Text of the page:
Everyone wants to have a well-defined abdomen and chest, but many people struggle to achieve the results that they desire. The chest muscles can be difficult to develop without a proper workout routine.
Finding the correct balance of factors can mean the difference between healthy results or a lack of progress and injury. A major consideration in creating a workout regime for any muscle group, including the chest muscles, is workout frequency.
As discussed below, a frequency rate of two or three times each week should help to produce the desired results.
What Are The Reasons And Intended Goals For Chest Development?
What are reasons for targeting the chest muscles? What are the desired results that you are looking for? Understanding the answers to these questions can go a long way towards building a proper exercise routine for chest development.
While many people will train with general fitness in mind, other factors may include:
- Training for bone and muscle strength
- Training for better performance in a sport
- Training for a more attractive physique
There are also some that are looking for functional benefits in regard to aging, disability, or rehabilitation. In these cases, targeting the chest muscles may be just what the doctor ordered.
It could also be a waste of time or even unhealthy for you. Following a doctor or therapist’s recommendations will give you the proper frequency rates and intensity levels to meet these goals.
The Importance Of Frequent Workouts And Downtime
Many novice or recreational lifters mistakenly believe that the more often they train, the faster that they will develop.
This is not necessarily the case. It is during the downtime between workouts that muscle growth and strength gain take place. Working muscles too often will show little gain and may actually cause injury.
In order to give the chest proper time for recovery, a lifter can rest a rest day between workouts. Another approach would be to take a rest day after working the chest on two consecutive days.
No real gains will be seen by working the chest three days in a row (and doing so may cause more harm than good).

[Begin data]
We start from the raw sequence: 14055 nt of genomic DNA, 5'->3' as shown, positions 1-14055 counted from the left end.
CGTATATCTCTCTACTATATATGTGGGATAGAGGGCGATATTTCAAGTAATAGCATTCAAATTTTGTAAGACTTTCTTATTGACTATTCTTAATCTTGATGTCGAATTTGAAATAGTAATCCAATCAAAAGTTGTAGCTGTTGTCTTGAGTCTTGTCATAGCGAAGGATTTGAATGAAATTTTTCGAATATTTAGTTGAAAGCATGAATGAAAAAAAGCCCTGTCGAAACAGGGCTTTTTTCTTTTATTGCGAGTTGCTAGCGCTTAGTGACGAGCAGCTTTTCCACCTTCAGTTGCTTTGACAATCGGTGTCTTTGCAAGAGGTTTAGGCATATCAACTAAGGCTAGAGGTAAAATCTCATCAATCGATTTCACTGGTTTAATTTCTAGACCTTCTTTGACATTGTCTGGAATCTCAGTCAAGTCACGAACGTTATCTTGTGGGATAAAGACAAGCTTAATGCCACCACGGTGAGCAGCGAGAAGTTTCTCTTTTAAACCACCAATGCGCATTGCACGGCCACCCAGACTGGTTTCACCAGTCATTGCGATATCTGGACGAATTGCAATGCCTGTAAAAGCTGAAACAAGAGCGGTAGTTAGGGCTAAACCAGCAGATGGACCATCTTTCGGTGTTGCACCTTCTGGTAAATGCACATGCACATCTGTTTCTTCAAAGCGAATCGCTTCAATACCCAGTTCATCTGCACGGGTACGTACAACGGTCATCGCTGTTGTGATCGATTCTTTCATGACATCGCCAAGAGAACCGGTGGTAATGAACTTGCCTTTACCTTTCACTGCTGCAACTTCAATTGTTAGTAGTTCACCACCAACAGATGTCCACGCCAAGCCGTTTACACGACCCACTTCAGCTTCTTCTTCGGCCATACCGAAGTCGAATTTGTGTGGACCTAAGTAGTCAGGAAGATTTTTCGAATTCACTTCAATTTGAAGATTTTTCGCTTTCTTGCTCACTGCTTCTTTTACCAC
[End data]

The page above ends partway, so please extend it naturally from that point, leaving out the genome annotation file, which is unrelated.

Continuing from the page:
Conversely, a lifter does not want to take too much time between workouts in order to avoid muscle fatigue from inactivity. If there is too much downtime between workouts it can eliminate any gains that were achieved. You can find more about this topic by checking this article.
Many studies have been conducted that look into the combinations of frequency, intensity, and volume of training for muscles. A pattern of two or three times each week emerges as an ideal target.
For those who are approaching chest development as general fitness, a frequency rate of two or three workouts per week will suffice. Using medium loads in combination with two exercises per workout should help to produce a growth in muscle mass.
These more frequent workout days during the week will also help to prevent size and strength loss through inactivity.
Using medium workloads allows a lifter to incorporate more exercises into their routine. Develop the inner chest and one possible addition could be the Svend Press that makes use of press plates to help develop the inner pecs.
For those who are working with lower workloads, exercises such as this may be ideal for routines that work chest muscles two days consecutively.
Athletes who wish to train their chest who are not bodybuilders or powerlifters will also benefit from the frequency of two or three times each week.
For those looking to develop their upper body but feel their results are leveling off, the addition of different exercises can show results and address muscle imbalances.
Using barbell or dumbbells in the various bench, fly, and pullover exercises promote maximum gain.
Athletes recovering from injuries can replace free weights with cable and machine exercises at a prescribed frequency from their doctor or therapist.
Ideally, recovering athletes can supplement their chest routines with cardio and endurance exercises through the use of gym equipment three or more times weekly.
If you want, you can continue your training at home by buying a few fitness gadgets. Before deciding which one to buy, check online reviews.
For example, the Keiser M3 Plus full review will help you understand why this model is better than other or if it’s the right fit for you. The same principle applies when buying a bench press or dumbbells.
Body Building And Power Lifting
Bodybuilding and powerlifting will demand more frequent chest workouts. The minimum number of workouts per week is three, with many working their chest four or more times.
This is accomplished by combining chest workouts with lower body workouts. Find out more about this unorthodox approach by checking this article.
Obviously, these workouts involve medium and high weight loads during the session. Doing multiple sets of these intensities help to produce the hypertrophy needed to build larger and stronger muscles.
Bodybuilders and powerlifters have a tendency to lower their cardio workouts at this higher frequency, so they do not burn off size gains.
For many, establishing a schedule that includes working the chest two or three times each week will provide results. Tweaking this schedule can match these workouts to an individual’s goals.
If you work your chest this frequently then you have seen the returns. If you do not work your chest this often then give it a try, you have nothing to lose and a better chest to gain.